Marvin Hamlisch, the classically trained pianist who composed the music for shows including “A Chorus Line” and movies including “The Way We Were,” winning show business’s most sought-after awards by the armloads, has died. He was 68.
The recipient of three Academy Awards, four Grammys, four Emmys, two Golden Globes and one Tony, Hamlisch provided the music for Barbra Streisand’s 1994 concert tour, the Neil Simon show “The Goodbye Girl” and more than 40 movies that also included “Sophie’s Choice,” “Ordinary People,” and Woody Allen’s “Bananas.”
Only Hamlisch and Richard Rodgers, the American composer who died in 1979, won at least one Oscar, Emmy, Grammy, Tony and a Pulitzer Prize. Hamlisch shared in the 1976 Pulitzer Prize for Drama for “A Chorus Line”; Rodgers and Oscar Hammerstein II shared a piece of the 1950 award for “South Pacific.”
“From the time I could play the piano, I remember trying to write tunes,” Hamlisch wrote in “The Way I Was,” his 1992 memoir, written with Gerald Gardner. “They were in my head, and I would just sit down and start noodling. Next thing I knew, I had written a melody.”
Known for his tireless drive, Hamlisch was principal pops conductor for symphony orchestras in Pittsburgh, Milwaukee, Dallas, Seattle, San Diego and Pasadena, California, and previously spent 11 years as pops conductor of the National Symphony Orchestra in Washington. According to his website, he was working on a new musical, “Gotta Dance” and planning to write the music for a Steven Soderbergh film about Liberace, starring Michael Douglas and Matt Damon.
In 2007, he joined Rod Stewart and Patti LaBelle among the performers in New York City at the 60th birthday party of Stephen Schwarzman, the founder of Blackstone Group LP, an event that fueled the movement in Congress to raise taxes on executives at private-equity and venture-capital firms.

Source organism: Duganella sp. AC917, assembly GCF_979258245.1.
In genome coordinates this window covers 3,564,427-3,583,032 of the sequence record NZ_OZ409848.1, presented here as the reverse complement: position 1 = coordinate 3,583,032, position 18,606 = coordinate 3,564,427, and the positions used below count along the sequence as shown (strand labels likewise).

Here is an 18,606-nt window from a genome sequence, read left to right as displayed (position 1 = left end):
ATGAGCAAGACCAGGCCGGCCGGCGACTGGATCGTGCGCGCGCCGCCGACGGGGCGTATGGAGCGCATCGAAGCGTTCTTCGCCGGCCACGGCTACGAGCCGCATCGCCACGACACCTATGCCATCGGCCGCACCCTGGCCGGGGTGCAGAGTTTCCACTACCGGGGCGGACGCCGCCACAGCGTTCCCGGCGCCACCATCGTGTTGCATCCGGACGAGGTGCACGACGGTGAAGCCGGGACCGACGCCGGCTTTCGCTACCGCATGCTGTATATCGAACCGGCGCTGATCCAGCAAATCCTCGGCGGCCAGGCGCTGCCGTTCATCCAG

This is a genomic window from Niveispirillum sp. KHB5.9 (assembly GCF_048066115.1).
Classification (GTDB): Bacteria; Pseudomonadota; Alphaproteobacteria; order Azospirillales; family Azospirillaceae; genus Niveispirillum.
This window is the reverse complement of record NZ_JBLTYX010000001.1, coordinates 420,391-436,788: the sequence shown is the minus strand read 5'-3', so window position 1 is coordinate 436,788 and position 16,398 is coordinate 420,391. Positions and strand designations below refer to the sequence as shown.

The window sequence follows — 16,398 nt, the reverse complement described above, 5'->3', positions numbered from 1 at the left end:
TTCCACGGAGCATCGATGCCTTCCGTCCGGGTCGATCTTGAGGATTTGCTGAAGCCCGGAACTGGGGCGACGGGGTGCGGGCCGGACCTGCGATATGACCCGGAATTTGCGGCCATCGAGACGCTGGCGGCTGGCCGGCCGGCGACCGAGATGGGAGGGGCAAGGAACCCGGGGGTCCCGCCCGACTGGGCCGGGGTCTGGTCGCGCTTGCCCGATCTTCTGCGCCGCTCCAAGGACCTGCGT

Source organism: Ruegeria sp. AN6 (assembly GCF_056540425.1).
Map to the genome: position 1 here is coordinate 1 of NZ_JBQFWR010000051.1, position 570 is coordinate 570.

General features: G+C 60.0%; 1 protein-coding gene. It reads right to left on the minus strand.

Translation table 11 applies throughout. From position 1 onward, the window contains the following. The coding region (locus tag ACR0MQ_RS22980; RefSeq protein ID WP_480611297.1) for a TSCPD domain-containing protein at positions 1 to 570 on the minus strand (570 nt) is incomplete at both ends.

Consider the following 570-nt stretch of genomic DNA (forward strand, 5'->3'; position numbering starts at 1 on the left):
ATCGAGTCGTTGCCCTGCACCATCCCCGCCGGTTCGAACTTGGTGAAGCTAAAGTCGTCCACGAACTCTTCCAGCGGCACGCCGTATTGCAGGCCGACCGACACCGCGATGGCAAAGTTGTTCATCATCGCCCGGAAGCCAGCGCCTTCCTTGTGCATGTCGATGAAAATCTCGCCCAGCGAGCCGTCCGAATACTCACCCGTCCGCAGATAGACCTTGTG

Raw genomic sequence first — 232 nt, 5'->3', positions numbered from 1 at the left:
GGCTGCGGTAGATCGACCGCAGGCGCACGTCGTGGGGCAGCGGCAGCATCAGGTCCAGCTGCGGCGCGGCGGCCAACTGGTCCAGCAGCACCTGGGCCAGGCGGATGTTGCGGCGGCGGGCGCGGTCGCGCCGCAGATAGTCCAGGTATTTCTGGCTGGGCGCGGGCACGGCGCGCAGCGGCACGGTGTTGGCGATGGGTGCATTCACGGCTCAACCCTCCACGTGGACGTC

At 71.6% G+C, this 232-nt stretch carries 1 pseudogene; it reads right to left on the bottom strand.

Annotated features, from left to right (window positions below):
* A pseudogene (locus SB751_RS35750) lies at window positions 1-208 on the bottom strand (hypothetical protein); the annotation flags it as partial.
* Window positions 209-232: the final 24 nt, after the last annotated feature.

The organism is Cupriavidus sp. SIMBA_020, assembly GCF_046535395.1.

In an interview with the New York Times in 1975, a year after winning three Academy Awards for his contributions to “The Sting” (1973) and “The Way We Were” (1973), Hamlisch discussed the challenges of writing music for film.
“Let’s say music is needed for only 43 seconds of film,” he said. “You have to score it so it is an entity, so it won’t bother anyone when it ends so quickly. Or if a song runs 2 minutes and 45 seconds, but the titles run a minute longer, you have to arrange that song so it doesn’t get repetitious. It means being like a tailor with a piece of cloth, lengthening it a bit here, taking a tuck there, and adding a button when needed.”
Marvin Frederick Hamlisch was born on June 2, 1944, in New York City, the second of two children born to musically inclined immigrants from Vienna, Max Hamlisch and the former Lilly Schachter. As Hamlisch told it in his memoir, his father sensed in the mid-1930s that it was time for Jews to leave Europe and arranged for him and his wife to escape Austria by way of Liechtenstein and Switzerland, arriving in the U.S. in 1937.
A professional accordionist, Hamlisch’s father saw musical promise in his only son and sent him to the Juilliard School in Manhattan shortly before he turned 7 for piano training.
Hamlisch said he realized early on, after one year at Juilliard, that he wasn’t cut out to be a concert pianist, not least because he felt sick to his stomach before every performance.